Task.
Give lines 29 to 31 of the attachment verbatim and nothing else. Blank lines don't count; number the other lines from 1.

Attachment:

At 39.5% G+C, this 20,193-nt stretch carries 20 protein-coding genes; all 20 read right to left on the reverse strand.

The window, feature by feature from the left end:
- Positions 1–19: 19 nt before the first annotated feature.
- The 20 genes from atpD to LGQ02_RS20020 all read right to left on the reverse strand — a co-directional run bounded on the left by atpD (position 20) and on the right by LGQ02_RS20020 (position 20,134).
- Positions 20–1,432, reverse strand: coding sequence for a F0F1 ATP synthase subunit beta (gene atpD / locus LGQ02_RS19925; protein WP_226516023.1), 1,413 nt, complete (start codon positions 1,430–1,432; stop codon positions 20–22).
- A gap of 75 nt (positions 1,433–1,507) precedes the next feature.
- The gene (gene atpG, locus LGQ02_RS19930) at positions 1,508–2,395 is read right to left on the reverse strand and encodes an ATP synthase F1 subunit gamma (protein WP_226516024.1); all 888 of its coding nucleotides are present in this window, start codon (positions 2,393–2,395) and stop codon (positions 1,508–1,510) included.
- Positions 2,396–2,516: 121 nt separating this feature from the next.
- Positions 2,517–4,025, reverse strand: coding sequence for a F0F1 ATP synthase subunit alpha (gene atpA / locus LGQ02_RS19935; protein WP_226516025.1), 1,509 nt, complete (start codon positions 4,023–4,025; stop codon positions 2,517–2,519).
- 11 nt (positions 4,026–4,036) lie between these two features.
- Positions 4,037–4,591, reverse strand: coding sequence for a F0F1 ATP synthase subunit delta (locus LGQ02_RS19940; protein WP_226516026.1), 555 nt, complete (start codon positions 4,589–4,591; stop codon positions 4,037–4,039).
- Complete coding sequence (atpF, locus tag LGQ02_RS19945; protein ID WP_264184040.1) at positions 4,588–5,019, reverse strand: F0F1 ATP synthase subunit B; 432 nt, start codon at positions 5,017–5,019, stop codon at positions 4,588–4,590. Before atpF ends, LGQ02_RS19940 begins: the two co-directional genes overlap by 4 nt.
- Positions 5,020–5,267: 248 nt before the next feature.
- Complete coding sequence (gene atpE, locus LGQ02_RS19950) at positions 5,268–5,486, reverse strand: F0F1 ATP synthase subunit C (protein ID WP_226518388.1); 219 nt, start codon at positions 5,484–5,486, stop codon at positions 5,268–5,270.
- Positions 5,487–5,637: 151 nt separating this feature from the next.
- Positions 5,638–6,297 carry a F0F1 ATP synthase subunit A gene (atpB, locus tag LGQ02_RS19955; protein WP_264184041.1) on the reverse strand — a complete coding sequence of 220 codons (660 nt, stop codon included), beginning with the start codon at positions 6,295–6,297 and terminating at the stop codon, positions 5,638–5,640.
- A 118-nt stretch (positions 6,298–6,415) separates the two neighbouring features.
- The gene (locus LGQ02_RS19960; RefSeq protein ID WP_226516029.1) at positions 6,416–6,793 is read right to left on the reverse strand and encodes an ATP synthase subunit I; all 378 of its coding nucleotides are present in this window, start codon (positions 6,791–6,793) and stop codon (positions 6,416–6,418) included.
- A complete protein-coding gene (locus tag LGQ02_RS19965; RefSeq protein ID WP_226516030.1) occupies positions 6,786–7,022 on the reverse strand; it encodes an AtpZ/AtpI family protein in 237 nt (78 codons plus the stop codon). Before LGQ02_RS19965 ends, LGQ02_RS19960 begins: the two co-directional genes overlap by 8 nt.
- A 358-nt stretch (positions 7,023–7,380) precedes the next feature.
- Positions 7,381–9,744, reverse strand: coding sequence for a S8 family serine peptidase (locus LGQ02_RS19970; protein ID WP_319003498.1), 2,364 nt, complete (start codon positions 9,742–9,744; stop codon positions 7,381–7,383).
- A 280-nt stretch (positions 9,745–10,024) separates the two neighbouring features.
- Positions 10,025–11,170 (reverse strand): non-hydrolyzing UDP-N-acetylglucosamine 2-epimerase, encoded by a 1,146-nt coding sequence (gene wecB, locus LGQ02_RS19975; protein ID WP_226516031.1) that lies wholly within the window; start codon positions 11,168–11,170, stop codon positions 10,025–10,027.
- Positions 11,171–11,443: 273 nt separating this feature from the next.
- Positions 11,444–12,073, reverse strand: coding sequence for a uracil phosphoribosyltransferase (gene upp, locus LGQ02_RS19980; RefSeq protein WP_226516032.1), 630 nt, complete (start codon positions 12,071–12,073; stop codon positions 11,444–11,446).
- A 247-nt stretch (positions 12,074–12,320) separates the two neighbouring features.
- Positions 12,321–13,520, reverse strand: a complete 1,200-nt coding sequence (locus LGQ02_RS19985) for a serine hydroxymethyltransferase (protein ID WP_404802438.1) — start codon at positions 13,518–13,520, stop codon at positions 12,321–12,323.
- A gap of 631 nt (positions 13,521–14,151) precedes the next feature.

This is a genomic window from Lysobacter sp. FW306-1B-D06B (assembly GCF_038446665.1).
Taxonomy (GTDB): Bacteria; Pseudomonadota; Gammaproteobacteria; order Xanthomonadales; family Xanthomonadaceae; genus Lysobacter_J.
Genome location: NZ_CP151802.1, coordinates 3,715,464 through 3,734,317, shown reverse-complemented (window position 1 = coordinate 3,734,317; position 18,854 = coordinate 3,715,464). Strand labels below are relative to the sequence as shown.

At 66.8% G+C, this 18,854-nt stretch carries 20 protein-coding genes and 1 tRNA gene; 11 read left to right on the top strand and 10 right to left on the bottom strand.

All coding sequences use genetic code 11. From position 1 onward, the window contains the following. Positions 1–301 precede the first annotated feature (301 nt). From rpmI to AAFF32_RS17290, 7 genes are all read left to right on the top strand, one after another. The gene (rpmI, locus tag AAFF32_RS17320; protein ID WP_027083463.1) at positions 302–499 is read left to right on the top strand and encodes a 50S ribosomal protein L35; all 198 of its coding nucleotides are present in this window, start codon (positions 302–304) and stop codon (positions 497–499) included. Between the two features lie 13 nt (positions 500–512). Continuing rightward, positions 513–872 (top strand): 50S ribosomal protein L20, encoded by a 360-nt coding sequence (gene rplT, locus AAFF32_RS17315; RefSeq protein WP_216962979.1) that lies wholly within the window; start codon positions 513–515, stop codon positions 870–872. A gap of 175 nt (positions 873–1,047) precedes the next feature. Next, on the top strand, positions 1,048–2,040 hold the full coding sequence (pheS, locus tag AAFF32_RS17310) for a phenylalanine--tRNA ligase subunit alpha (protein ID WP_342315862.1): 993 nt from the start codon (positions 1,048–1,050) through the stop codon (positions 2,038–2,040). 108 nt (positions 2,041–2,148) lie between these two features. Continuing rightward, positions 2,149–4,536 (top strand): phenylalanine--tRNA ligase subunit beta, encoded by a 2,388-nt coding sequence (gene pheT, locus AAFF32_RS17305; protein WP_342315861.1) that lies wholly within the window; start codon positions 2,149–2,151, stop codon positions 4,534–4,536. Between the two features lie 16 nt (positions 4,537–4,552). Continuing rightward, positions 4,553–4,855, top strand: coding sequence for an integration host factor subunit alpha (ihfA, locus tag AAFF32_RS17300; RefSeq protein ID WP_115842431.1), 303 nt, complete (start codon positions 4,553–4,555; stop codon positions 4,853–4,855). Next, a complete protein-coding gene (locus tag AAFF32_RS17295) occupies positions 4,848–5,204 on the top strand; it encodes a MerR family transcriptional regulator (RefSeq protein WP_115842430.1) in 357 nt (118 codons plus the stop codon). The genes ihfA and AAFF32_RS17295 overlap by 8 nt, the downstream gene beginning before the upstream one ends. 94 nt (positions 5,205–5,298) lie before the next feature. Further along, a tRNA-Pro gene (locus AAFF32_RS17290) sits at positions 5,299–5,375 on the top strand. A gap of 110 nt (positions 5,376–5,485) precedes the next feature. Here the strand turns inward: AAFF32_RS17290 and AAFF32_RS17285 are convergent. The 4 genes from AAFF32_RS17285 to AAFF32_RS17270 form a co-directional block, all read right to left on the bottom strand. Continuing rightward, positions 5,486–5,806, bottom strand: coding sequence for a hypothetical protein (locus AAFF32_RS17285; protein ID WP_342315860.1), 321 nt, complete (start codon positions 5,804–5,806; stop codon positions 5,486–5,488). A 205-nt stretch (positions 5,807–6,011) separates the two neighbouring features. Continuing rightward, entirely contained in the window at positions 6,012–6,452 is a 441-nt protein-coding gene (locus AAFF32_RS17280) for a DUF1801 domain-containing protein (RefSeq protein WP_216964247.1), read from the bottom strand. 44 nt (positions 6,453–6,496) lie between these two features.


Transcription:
This is a genomic window from Lysobacter sp. FW306-1B-D06B (assembly GCF_038446665.1).
Taxonomy (GTDB): Bacteria; Pseudomonadota; Gammaproteobacteria; order Xanthomonadales; family Xanthomonadaceae; genus Lysobacter_J.
Genome location: NZ_CP151802.1, coordinates 3,715,464 through 3,734,317, shown reverse-complemented (window position 1 = coordinate 3,734,317; position 18,854 = coordinate 3,715,464). Strand labels below are relative to the sequence as shown.